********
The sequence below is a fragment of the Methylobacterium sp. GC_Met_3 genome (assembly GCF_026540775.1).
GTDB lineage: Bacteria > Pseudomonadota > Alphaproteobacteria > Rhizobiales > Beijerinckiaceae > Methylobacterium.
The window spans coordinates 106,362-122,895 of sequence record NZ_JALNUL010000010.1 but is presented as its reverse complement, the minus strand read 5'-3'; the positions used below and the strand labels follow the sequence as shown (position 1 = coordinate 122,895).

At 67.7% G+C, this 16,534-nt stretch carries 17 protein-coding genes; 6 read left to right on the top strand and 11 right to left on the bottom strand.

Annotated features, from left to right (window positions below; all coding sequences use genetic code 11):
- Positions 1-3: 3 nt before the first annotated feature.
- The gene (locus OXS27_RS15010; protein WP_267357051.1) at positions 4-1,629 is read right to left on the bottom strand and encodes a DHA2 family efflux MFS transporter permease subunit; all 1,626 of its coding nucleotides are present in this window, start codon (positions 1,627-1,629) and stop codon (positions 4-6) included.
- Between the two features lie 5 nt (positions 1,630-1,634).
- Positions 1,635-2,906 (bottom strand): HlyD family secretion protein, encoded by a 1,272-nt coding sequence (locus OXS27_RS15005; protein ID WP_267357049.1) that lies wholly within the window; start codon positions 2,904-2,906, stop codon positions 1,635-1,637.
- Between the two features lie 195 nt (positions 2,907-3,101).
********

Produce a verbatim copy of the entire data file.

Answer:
The sequence below is a fragment of the Methylobacterium sp. GC_Met_3 genome (assembly GCF_026540775.1).
GTDB lineage: Bacteria > Pseudomonadota > Alphaproteobacteria > Rhizobiales > Beijerinckiaceae > Methylobacterium.
The window spans coordinates 106,362-122,895 of sequence record NZ_JALNUL010000010.1 but is presented as its reverse complement, the minus strand read 5'-3'; the positions used below and the strand labels follow the sequence as shown (position 1 = coordinate 122,895).

At 67.7% G+C, this 16,534-nt stretch carries 17 protein-coding genes; 6 read left to right on the top strand and 11 right to left on the bottom strand.

Annotated features, from left to right (window positions below; all coding sequences use genetic code 11):
- Positions 1-3: 3 nt before the first annotated feature.
- The gene (locus OXS27_RS15010; protein WP_267357051.1) at positions 4-1,629 is read right to left on the bottom strand and encodes a DHA2 family efflux MFS transporter permease subunit; all 1,626 of its coding nucleotides are present in this window, start codon (positions 1,627-1,629) and stop codon (positions 4-6) included.
- Between the two features lie 5 nt (positions 1,630-1,634).
- Positions 1,635-2,906 (bottom strand): HlyD family secretion protein, encoded by a 1,272-nt coding sequence (locus OXS27_RS15005; protein ID WP_267357049.1) that lies wholly within the window; start codon positions 2,904-2,906, stop codon positions 1,635-1,637.
- Between the two features lie 195 nt (positions 2,907-3,101).